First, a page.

Place

Derby Wharf

Long, narrow strip of land that extends into Salem Harbor with the Derby Light Station at the end
The wharf extends 2,045 feet into Salem Harbor

NPS Photo

Quick Facts

Scenic View/Photo Spot

Richard Derby and his son Elias Hasket Derby began construction of Derby Wharf in 1762. Over the years, as the Derby family’s trade expanded, they extended the wharf. In 1806, it reached its current length extending 2,045 feet into the Salem Harbor.

At one time, Derby Wharf was home to nearly twenty structures, including Elias Hasket Derby's counting house - the headquarters of his international trading empire. Today, Derby Wharf serves as the docking location for the Friendship of Salem.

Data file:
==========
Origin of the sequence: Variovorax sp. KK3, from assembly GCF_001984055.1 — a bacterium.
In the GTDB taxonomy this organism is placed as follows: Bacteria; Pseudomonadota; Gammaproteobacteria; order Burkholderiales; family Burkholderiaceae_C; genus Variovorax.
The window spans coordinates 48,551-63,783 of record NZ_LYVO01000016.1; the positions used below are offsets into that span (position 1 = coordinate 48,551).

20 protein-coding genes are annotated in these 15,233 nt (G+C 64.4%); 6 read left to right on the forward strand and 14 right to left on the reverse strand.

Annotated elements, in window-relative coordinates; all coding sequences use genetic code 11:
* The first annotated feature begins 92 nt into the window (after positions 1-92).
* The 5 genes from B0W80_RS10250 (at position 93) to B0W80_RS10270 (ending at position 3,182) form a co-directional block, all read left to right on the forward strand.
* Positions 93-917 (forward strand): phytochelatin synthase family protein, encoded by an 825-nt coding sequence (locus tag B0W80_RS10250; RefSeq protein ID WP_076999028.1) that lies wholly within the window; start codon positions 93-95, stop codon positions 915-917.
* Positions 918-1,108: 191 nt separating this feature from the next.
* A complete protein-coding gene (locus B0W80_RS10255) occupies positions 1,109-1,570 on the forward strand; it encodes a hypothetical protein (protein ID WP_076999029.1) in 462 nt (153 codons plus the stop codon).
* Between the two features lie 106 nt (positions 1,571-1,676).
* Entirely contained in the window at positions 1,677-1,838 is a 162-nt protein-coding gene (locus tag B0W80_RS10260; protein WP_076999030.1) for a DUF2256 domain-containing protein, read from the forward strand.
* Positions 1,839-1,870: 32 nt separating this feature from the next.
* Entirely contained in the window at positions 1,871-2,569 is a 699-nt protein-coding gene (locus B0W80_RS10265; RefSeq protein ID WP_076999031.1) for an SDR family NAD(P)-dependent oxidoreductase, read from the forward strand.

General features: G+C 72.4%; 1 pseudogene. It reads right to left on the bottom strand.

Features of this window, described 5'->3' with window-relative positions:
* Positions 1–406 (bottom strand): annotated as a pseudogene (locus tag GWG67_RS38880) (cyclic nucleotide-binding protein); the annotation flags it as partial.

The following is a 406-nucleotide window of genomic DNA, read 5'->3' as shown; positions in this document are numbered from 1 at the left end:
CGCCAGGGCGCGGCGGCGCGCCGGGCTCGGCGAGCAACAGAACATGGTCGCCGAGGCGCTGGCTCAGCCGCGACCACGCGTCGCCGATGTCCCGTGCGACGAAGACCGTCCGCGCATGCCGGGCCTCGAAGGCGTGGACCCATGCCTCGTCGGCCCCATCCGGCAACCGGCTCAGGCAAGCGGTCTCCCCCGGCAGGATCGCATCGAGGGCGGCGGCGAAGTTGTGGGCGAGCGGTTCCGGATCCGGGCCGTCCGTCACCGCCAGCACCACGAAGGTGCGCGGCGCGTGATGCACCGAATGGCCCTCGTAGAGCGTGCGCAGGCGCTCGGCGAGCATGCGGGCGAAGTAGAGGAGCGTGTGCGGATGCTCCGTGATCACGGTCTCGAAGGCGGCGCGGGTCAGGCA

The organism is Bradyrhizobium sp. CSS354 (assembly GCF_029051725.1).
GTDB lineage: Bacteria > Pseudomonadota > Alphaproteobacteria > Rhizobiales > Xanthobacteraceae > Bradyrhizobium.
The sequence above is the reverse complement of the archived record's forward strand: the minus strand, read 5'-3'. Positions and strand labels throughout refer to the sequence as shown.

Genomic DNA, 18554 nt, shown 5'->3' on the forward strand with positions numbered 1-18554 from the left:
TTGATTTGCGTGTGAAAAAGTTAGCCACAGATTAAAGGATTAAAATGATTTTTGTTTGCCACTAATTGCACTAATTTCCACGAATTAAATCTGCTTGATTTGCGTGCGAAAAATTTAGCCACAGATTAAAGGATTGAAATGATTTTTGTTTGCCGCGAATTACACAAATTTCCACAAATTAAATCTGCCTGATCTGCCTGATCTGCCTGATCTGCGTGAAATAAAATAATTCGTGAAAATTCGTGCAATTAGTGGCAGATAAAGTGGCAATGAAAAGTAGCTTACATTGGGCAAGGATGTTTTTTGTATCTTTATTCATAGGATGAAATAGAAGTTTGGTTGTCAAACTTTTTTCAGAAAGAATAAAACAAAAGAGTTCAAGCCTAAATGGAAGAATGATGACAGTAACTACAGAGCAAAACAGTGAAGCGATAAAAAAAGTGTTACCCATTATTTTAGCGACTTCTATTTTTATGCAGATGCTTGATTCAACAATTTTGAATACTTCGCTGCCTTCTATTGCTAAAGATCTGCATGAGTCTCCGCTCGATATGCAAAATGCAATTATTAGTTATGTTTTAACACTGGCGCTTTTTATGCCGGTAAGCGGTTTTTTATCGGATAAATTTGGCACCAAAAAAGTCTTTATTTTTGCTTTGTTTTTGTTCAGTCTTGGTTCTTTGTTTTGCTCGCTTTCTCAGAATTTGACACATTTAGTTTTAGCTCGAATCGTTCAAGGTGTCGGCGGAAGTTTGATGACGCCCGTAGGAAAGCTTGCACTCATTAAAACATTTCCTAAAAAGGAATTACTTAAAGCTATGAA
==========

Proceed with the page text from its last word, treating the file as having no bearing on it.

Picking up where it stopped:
In 1992, an archeological dig revealed how some of Salem’s wharves were constructed. The 1762 section of Derby Wharf was built by laying timbers on the mud flats at low tide, and then filling between the timber walls with dirt and stones. Later in the 19th century, the wharf was encased with large granite blocks.